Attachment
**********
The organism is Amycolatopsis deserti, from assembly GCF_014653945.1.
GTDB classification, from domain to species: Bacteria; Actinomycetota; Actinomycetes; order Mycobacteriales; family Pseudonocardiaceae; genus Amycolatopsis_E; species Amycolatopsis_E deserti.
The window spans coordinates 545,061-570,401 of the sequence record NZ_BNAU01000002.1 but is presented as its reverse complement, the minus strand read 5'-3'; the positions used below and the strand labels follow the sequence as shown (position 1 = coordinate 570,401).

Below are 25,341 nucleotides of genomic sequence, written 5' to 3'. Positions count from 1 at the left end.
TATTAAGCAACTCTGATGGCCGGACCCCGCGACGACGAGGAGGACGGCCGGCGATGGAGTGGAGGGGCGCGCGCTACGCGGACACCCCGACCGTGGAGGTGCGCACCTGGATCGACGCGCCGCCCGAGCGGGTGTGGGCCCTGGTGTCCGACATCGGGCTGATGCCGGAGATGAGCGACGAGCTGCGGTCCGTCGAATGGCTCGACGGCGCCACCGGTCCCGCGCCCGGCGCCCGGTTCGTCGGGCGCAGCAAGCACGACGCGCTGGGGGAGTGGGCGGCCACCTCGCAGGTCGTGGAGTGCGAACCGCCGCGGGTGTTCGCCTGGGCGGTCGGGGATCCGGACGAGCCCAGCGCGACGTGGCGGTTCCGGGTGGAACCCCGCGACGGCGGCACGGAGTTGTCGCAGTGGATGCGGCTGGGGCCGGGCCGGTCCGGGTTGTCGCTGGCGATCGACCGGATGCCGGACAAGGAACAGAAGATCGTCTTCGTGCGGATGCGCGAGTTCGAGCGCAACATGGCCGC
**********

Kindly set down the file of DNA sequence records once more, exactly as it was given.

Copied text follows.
The organism is Amycolatopsis deserti, from assembly GCF_014653945.1.
GTDB classification, from domain to species: Bacteria; Actinomycetota; Actinomycetes; order Mycobacteriales; family Pseudonocardiaceae; genus Amycolatopsis_E; species Amycolatopsis_E deserti.
The window spans coordinates 545,061-570,401 of the sequence record NZ_BNAU01000002.1 but is presented as its reverse complement, the minus strand read 5'-3'; the positions used below and the strand labels follow the sequence as shown (position 1 = coordinate 570,401).

Below are 25,341 nucleotides of genomic sequence, written 5' to 3'. Positions count from 1 at the left end.
TATTAAGCAACTCTGATGGCCGGACCCCGCGACGACGAGGAGGACGGCCGGCGATGGAGTGGAGGGGCGCGCGCTACGCGGACACCCCGACCGTGGAGGTGCGCACCTGGATCGACGCGCCGCCCGAGCGGGTGTGGGCCCTGGTGTCCGACATCGGGCTGATGCCGGAGATGAGCGACGAGCTGCGGTCCGTCGAATGGCTCGACGGCGCCACCGGTCCCGCGCCCGGCGCCCGGTTCGTCGGGCGCAGCAAGCACGACGCGCTGGGGGAGTGGGCGGCCACCTCGCAGGTCGTGGAGTGCGAACCGCCGCGGGTGTTCGCCTGGGCGGTCGGGGATCCGGACGAGCCCAGCGCGACGTGGCGGTTCCGGGTGGAACCCCGCGACGGCGGCACGGAGTTGTCGCAGTGGATGCGGCTGGGGCCGGGCCGGTCCGGGTTGTCGCTGGCGATCGACCGGATGCCGGACAAGGAACAGAAGATCGTCTTCGTGCGGATGCGCGAGTTCGAGCGCAACATGGCCGC